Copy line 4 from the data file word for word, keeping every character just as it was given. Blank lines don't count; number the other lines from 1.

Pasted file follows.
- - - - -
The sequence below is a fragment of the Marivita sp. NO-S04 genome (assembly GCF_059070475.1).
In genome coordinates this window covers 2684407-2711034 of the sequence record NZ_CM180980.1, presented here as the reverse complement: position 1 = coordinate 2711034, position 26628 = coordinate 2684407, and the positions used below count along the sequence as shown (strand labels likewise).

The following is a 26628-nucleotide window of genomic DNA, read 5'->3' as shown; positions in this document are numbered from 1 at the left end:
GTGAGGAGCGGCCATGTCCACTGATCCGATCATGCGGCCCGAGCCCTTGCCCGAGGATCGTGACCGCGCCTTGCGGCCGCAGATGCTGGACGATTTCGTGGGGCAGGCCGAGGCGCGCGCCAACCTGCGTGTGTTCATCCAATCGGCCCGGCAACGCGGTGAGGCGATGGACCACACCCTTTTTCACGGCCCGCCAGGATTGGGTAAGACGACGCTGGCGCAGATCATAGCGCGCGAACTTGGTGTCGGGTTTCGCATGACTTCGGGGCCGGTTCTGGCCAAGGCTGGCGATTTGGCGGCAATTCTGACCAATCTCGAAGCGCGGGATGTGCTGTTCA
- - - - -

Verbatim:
GTGAGGAGCGGCCATGTCCACTGATCCGATCATGCGGCCCGAGCCCTTGCCCGAGGATCGTGACCGCGCCTTGCGGCCGCAGATGCTGGACGATTTCGTGGGGCAGGCCGAGGCGCGCGCCAACCTGCGTGTGTTCATCCAATCGGCCCGGCAACGCGGTGAGGCGATGGACCACACCCTTTTTCACGGCCCGCCAGGATTGGGTAAGACGACGCTGGCGCAGATCATAGCGCGCGAACTTGGTGTCGGGTTTCGCATGACTTCGGGGCCGGTTCTGGCCAAGGCTGGCGATTTGGCGGCAATTCTGACCAATCTCGAAGCGCGGGATGTGCTGTTCA